Farmers 'Very Apprehensive' in Southern Brazil

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    Ample rainfall earlier this fall had Brazil's corn and soybean crops off to a great start. Now, the tap's been shut off and temperatures are trending "way above average," according to Luana Gomes, an ag reporter from Gazeta do Povo, a newspaper in the Parana state of Brazil (photos by Hugo Harada, Gazeta do Povo).

  • 02

    Some fields in Parana, like this one, were planted early and got good rainfall, Gomes says. "Farmers are very apprehensive. Parana was off to a very good start early in the season, with plenty of rains and adequate soil temps," she adds.

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    That's changed quickly. "Rains ceased and temperatures were way above average. In some areas in northern Parana, seeds were literally frying in the soil," Gomes says, adding many farmers are pinning hopes of a crop recovery on a wetter forecast.

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    Some fields will need to be replanted on account of the recent hot, dry spell that was most severe from about mid-October up to nearly the end of the month. "Those [farmers] who were most hurt by the dry, hot weather are still evaluating the need to replant, whether or not it is really worth the extra costs, considering the lower soybean prices," Gomes says.

  • 05

    Despite the drydown and trouble it's causing for the young corn and soybean crops, the planting window hasn't closed yet; Gomes says farmers are about 40% done planting soybeans, slightly ahead of the normal pace. "We're still in the optimal planting window. In fact, fieldwork is actually ahead of the normal pace in Parana," she says.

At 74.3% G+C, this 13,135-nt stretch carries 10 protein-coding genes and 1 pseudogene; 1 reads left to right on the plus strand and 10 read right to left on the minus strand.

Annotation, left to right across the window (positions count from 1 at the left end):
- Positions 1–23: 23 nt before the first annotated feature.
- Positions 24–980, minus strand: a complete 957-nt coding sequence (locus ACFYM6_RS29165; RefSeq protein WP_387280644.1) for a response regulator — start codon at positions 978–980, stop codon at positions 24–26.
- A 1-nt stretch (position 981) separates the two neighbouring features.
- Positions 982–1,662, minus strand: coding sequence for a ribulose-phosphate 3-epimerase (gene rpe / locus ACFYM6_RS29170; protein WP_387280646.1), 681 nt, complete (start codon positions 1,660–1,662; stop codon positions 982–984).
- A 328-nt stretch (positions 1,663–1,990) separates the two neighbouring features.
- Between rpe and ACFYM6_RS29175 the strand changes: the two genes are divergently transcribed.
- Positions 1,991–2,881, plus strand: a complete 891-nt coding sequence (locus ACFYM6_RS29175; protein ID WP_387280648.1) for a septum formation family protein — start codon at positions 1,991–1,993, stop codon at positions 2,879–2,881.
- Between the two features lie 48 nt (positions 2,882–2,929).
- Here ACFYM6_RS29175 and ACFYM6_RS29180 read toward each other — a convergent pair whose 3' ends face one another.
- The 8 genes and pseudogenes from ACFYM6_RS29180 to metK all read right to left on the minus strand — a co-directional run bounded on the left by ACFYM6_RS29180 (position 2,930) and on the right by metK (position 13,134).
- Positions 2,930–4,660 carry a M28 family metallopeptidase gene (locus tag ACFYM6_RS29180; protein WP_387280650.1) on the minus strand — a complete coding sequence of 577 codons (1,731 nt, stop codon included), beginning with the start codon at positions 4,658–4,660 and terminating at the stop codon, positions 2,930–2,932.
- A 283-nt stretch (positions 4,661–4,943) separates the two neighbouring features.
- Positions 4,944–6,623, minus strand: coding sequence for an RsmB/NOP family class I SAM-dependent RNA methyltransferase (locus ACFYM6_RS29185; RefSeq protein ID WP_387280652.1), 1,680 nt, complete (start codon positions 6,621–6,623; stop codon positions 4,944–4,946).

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    Farmers do remain optimistic, though; between having plenty of time left in planting season and a return to more normal weather conditions, Gomes says farmers aren't giving up yet. "Most farmers have resumed fieldwork now," she says. "Temperatures have dropped dramatically, which is good."

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    Meanwhile, wheat farmers continue to make good progress with harvest in Parana and around South America. That progress may slow, though, with rain returning to a good chunk of South America, according to MDA Weather Services ag meteorologist Don Keeney.

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    But, the corn and soybean crops will benefit immensely from returning moisture. "The rains should finally improve moisture for corn and soybeans, and will allow germination and early growth to improve. Additional rains are expected in the 6- to 10-day period, mainly in northwestern and northeastern areas," Keeney says.

A recent tour around the Parana state of Brazil reveals weather has farmers nervous about crop potential.

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